recoil system of the gun plunged the eyepiece against the eye of the gun pointer.

This was the substance not only of the first but of all the succeeding reports written on the subject of gunnery from the China Station. It will be interesting to see what response these met with in Washington. The response falls roughly into three easily identifiable stages. First stage: At first, there was no response. Sims had directed his comments to the Bureau of Ordnance and the Bureau of Navigation; in both bureaus there was dead silence. The thing--claims and records of continuous-aim firing--was not credible. The reports were simply filed away and forgotten. Some indeed, it was later discovered to Sims's delight, were half-eaten- away by cockroaches.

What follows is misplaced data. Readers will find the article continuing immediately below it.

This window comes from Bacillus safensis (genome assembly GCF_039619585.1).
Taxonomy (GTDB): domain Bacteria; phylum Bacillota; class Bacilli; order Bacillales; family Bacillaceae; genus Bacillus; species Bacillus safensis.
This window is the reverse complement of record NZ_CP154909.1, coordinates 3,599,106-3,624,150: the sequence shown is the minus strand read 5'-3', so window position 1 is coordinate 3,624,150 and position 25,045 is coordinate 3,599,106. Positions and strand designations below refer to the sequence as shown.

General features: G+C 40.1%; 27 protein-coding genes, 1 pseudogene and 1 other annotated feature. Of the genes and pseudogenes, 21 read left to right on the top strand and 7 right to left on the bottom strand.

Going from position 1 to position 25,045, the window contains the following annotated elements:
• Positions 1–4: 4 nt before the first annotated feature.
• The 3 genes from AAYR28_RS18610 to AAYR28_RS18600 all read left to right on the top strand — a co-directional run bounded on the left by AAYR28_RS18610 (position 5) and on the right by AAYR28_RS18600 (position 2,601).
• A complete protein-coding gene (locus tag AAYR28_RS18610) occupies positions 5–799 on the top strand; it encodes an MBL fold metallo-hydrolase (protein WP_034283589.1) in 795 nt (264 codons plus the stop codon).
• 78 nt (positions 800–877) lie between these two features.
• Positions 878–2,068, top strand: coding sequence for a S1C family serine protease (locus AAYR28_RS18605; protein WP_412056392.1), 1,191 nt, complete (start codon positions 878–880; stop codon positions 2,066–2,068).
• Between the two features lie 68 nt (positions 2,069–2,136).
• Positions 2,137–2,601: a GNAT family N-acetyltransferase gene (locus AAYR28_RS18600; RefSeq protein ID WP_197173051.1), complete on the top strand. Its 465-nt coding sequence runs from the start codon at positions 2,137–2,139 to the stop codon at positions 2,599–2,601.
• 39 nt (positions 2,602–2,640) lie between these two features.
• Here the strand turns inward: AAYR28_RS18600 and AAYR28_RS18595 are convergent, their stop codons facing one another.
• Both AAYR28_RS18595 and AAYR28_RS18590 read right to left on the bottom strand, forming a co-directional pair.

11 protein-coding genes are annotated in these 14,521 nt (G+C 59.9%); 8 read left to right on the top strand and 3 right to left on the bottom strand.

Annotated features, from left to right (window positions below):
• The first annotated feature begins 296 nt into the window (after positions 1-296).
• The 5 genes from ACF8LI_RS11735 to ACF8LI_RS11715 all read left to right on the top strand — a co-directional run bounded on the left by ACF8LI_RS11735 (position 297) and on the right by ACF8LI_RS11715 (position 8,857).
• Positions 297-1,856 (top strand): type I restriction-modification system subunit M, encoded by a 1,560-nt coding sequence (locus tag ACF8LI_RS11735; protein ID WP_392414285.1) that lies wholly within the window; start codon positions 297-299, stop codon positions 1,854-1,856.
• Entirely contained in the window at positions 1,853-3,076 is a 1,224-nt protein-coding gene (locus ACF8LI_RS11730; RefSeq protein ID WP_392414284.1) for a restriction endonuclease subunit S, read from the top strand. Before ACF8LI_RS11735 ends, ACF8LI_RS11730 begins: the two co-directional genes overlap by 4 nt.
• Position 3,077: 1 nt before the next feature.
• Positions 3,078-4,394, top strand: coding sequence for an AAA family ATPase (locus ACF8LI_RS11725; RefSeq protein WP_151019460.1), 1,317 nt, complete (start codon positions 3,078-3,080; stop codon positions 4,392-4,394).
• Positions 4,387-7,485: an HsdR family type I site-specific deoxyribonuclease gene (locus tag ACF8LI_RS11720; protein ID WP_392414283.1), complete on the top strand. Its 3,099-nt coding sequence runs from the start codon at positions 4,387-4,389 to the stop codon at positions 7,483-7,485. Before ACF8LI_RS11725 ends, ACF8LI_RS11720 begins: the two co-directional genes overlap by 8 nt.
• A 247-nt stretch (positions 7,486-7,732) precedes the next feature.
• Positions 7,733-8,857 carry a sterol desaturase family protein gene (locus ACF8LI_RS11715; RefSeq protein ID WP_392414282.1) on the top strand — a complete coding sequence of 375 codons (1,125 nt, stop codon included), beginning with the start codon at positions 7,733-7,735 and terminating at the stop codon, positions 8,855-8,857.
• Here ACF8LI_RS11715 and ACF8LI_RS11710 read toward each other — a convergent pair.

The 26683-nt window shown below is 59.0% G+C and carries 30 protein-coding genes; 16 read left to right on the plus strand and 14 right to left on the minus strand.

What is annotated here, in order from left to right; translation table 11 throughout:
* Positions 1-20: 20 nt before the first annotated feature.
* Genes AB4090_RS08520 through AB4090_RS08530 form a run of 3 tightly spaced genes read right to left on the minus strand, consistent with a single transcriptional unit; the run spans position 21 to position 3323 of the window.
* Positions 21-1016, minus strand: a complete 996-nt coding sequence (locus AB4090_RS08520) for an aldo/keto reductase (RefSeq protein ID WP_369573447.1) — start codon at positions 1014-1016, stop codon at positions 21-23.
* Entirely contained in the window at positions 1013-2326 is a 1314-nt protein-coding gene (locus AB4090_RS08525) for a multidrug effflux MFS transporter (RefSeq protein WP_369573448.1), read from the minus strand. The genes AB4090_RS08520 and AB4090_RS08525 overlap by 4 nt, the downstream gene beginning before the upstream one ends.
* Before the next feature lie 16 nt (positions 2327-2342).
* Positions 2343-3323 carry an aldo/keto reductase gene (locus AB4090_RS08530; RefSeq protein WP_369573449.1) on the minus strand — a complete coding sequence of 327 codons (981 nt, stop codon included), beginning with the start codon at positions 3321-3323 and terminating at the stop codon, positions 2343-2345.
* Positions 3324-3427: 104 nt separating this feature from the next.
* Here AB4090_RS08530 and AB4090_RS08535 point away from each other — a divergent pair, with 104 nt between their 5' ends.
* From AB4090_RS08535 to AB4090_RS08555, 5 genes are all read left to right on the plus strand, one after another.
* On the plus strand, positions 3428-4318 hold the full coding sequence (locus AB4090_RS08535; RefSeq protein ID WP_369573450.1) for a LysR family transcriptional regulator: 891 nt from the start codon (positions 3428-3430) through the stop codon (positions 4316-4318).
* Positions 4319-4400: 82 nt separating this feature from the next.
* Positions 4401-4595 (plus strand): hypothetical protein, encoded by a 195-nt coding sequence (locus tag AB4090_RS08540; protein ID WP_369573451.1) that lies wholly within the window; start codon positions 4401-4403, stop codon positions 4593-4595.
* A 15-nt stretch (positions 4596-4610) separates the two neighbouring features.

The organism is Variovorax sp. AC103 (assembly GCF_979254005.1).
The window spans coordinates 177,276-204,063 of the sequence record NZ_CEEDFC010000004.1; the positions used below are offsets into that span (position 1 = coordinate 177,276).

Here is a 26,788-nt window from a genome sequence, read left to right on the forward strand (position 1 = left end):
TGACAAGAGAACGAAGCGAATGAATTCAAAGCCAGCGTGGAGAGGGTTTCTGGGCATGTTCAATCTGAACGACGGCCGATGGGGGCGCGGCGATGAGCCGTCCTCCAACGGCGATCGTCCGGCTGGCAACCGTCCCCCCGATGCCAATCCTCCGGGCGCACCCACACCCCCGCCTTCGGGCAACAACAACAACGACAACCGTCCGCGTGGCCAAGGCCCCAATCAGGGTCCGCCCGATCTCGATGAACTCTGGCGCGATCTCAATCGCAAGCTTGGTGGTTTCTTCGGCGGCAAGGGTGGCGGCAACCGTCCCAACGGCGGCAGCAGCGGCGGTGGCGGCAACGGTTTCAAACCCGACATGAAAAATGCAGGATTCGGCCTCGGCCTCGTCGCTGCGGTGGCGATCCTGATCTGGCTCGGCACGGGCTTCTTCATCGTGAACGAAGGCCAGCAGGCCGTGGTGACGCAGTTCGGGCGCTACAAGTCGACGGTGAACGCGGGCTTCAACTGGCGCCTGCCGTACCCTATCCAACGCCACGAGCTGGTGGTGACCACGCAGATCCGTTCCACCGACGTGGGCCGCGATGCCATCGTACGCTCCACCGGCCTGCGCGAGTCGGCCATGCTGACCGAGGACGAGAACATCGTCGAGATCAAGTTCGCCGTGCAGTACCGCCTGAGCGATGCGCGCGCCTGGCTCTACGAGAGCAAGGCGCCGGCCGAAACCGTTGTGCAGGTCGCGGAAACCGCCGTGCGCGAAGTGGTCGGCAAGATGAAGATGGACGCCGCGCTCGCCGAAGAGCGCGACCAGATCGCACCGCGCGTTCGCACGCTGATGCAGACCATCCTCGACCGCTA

Second stage: It is never pleasant for any man's best work to be left unnoticed by superiors, and it was an unpleasantness that Sims suffered extremely ill. In his later reports, beside the accumulating data he used to clinch his argument, he changed his tone. He used deliberately shocking language because, as he said, "They were furious at my first papers and stowed them away. I therefore made up my mind I would give these later papers such a form that they would be dangerous documents to leave neglected in the files." To another friend he added, "I want scalps or nothing and if I can't have 'em I won't play."